But people were willing to compromise in order to achieve a little good - "surely it's better to have something than nothing?". The food industry managed to get "organic" defined not holistically but in terms of "inputs" - the things needed to drive the monocultures. Rather than changing their production and economic systems, they simply switched to techniques so that the monocultures could come to harvest without artificial chemicals. The rest of the context? All the same. So today, most people think of "organic" as just meaning the absence of artificial additives and fertilisers in the ingredients in the foods we buy.
But "organic" means far more than just "inputs". It actually describes a whole approach to food, embracing the lifestyle of the producer, the lifestyle of the customer and the relationship between the two. It implies "slow food, "local food", animal welfare, local diversity, sustainable agriculture, environmental awareness and more. Reducing it down just to the "inputs" misses the core values of "organic" and leads people to false conclusions (like the recent UK agency report denouncing organic food as no more nutritious than processed food). Inputs and nutrition are the currency of industrial food, where supposed health claims are the benchmark for marketing something unpalatable by ignoring the stuff that would make you run away (something that happens in the property market too). Hearing "organic" measured by them is a sure sign that the speaker has co-opted the brand rather than embraced the lifestyle and values.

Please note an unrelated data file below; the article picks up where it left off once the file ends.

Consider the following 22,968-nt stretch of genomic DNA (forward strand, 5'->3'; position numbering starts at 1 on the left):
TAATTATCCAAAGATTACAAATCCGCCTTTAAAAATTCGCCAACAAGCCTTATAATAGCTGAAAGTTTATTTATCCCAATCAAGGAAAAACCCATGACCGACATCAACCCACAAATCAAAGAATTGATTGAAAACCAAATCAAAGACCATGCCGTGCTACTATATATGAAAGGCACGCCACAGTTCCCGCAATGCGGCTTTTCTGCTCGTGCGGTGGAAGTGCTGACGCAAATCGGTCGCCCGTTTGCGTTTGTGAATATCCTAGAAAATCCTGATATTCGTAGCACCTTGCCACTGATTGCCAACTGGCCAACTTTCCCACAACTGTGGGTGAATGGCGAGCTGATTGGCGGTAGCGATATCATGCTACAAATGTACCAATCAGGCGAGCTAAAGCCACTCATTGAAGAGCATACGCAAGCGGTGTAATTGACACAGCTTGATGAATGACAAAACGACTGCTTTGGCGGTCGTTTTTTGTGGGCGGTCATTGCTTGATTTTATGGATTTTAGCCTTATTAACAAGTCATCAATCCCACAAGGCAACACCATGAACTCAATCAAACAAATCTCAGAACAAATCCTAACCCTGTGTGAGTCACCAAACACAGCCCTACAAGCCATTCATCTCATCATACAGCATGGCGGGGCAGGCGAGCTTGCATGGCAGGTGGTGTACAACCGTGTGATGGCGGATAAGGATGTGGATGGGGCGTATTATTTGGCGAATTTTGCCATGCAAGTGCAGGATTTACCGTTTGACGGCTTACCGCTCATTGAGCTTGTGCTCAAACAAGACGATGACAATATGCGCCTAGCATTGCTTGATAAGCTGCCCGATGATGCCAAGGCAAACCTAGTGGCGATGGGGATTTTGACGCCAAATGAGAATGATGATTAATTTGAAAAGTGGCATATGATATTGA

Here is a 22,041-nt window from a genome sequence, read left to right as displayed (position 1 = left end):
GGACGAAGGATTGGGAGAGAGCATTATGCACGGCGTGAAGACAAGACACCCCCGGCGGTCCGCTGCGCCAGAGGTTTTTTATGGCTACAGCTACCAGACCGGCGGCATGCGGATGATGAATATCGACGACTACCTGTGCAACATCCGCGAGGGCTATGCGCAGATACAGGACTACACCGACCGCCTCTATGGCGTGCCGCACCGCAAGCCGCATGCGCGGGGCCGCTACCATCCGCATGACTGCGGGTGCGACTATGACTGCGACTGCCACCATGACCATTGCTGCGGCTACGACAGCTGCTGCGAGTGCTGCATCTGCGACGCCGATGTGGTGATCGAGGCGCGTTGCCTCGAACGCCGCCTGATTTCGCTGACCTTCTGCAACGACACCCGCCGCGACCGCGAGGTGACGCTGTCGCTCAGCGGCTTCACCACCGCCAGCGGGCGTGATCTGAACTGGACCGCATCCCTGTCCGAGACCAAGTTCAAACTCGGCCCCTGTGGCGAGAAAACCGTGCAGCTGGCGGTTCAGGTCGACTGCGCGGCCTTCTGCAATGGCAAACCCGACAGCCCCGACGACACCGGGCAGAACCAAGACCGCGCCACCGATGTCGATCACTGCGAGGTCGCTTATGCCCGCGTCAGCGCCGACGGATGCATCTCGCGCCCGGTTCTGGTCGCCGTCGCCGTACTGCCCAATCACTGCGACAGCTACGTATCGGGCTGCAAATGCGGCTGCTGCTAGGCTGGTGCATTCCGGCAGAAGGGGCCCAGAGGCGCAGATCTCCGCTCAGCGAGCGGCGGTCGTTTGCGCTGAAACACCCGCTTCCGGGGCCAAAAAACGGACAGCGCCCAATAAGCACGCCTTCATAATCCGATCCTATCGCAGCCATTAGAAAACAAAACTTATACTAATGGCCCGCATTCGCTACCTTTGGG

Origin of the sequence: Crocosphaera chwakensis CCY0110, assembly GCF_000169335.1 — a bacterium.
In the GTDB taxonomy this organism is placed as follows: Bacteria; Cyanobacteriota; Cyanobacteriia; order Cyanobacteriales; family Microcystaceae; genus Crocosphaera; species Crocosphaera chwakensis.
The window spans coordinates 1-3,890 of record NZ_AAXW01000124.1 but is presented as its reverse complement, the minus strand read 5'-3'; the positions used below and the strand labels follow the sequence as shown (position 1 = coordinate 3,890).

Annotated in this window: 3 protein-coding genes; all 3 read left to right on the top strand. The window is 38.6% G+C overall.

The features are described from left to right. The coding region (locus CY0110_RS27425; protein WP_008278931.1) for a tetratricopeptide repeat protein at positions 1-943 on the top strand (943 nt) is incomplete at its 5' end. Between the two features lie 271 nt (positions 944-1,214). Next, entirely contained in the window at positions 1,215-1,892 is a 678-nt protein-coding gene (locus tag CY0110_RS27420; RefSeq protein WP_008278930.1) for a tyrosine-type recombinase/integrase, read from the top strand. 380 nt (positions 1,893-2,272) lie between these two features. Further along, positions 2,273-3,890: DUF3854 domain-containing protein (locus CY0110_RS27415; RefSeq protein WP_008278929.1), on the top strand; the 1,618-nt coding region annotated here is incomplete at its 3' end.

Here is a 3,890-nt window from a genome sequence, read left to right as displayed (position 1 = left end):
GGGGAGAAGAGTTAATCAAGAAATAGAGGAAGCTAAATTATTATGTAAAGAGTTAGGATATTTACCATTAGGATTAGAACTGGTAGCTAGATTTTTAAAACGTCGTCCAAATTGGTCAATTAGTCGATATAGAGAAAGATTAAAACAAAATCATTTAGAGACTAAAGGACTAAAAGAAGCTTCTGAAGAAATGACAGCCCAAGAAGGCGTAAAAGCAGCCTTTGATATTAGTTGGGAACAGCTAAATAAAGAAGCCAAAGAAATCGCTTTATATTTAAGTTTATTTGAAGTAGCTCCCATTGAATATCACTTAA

Which leads me to "organic software" again. An open source project is what happens when people gather round a free software commons to synchronise a fragment of their interests alongside others doing the same. To succeed, it depends on a mesh of factors, not just on the way the copyright is licensed (although that's important of course). Ultimately to proponents of open source communities and of free software, it's not just about ... well, it's not just about any one attribute. What's happened to software freedom when it was branded as open source seems to me analogous to what has happened to holistic agriculture when it was branded as organic. A valuable brand was indeed created - companies wouldn't want to use it otherwise.
The various discussions about the state of open source here at Open World Forum in Paris seem to me to often miss the heart of the issue for the software marketplace. The reason open source has made such a huge impact is that it delivers software freedoms to software users. Software freedom is the key, and a company with a focus on open source will do business by delivering value through software freedom. There's no one way to do it - every business will have a different model. But any company wanting to affiliate with the open source and free software movement needs to be graded on their impact on software freedom.